Two of the principal Bible Societies on the Continent of Europe have just celeberated their Centennial Anniversaries—the Netherland Bible Society, with headquarters at Amsterdam, and the Berg Bible Society at Elberfeld in northern Germany.

The Rev. Dr. Leighton W. Eckard, who was about to visit Europe, was appointed to represent the American Bible Society. He reached Amsterdam too late for the public services, but was most cordially received, and bore appropriate greetings to the Netherland Society.

He then visited Elberfeld and was present at the celebration of the one hundredth anniversary of the Berg Society. As appears elsewhere in the report, there are eleven societies in Germany, and they have among them many hundred auxiliaries. They will doubtless be drawn upon heavily during the progress of the war.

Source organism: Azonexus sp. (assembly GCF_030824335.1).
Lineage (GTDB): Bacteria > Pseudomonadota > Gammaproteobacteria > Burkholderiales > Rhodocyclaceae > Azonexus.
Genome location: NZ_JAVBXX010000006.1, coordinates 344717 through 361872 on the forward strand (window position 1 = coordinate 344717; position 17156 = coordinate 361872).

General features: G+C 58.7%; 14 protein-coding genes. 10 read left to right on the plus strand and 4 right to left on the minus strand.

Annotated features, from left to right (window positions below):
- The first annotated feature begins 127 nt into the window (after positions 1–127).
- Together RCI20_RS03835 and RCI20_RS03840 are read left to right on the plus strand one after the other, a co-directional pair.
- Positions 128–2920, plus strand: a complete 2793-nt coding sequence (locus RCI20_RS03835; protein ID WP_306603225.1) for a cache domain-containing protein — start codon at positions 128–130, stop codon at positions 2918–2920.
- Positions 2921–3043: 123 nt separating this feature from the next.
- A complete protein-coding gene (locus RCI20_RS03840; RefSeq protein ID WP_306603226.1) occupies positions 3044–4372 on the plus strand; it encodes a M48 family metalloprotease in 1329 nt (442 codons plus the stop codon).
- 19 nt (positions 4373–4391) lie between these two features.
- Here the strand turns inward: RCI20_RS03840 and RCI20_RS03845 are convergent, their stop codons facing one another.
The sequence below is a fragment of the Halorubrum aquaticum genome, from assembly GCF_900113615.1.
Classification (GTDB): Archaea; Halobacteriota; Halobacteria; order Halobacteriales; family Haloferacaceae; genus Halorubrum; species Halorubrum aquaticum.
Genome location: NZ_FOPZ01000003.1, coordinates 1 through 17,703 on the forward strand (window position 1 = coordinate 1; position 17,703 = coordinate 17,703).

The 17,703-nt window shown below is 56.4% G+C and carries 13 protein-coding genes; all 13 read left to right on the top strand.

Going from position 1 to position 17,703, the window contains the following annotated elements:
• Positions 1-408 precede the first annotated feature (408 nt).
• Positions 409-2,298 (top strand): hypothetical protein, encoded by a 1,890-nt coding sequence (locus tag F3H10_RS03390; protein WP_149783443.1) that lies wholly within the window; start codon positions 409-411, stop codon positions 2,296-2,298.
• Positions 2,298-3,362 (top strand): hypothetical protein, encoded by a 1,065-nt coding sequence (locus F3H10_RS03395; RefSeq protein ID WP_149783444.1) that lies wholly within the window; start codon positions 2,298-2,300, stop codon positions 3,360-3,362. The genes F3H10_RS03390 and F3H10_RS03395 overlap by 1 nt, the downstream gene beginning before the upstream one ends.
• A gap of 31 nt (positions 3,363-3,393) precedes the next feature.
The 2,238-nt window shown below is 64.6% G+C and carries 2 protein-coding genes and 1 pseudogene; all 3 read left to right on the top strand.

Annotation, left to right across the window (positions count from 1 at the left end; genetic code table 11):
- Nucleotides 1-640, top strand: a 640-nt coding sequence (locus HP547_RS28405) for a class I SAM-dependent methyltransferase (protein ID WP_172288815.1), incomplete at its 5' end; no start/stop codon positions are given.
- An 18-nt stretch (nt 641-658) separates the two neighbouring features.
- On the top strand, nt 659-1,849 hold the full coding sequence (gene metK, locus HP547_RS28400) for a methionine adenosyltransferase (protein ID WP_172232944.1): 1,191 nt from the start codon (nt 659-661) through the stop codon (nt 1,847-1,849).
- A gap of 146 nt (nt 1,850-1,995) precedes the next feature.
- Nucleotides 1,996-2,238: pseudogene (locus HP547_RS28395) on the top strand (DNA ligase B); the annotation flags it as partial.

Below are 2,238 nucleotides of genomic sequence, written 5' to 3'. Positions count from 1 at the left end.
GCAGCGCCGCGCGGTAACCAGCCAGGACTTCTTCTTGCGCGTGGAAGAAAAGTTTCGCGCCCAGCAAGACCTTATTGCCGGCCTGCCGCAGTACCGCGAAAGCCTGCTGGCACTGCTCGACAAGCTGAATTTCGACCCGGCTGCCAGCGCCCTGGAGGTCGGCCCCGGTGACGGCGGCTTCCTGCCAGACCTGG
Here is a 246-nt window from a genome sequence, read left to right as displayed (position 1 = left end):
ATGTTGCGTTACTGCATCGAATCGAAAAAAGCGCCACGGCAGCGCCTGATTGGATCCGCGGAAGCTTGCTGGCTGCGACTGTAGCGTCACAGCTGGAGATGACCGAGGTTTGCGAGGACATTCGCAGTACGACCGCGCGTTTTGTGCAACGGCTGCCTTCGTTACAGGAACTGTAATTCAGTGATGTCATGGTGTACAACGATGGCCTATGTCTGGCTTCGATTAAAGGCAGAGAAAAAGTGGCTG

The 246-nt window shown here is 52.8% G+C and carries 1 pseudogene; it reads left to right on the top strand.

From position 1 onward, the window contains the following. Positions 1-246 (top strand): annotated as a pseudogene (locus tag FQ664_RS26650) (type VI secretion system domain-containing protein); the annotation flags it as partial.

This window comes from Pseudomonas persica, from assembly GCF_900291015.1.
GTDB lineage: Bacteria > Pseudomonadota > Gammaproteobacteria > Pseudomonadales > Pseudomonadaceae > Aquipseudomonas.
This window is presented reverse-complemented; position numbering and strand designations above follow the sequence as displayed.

Dr. William I. Haven, one of the Secretaries of the Society, was requested by the Board of Managers to visit the Far East, and made his arrangements to sail on a Japanese vessel, the “Shinyo Maru,” from San Francisco on August 15th to Yokohama. The possibility of interruption in his plan of travel was carefully considered by the Board of Managers at its August meeting, but the conclusion was reached that it would be wise for Dr. Haven to proceed in accordance with his plan to San Francisco, using his best judgment as to what should be done when he arrived there, but with the general expectation that he would go if the ship sailed. The steamship company postponed and then canceled the sailing. This, no doubt, was due to Japan's message to Germany and the consequences. Finally, at the last moment, however, August 24th, the “Shinyo Maru” sailed, with Dr. Haven aboard.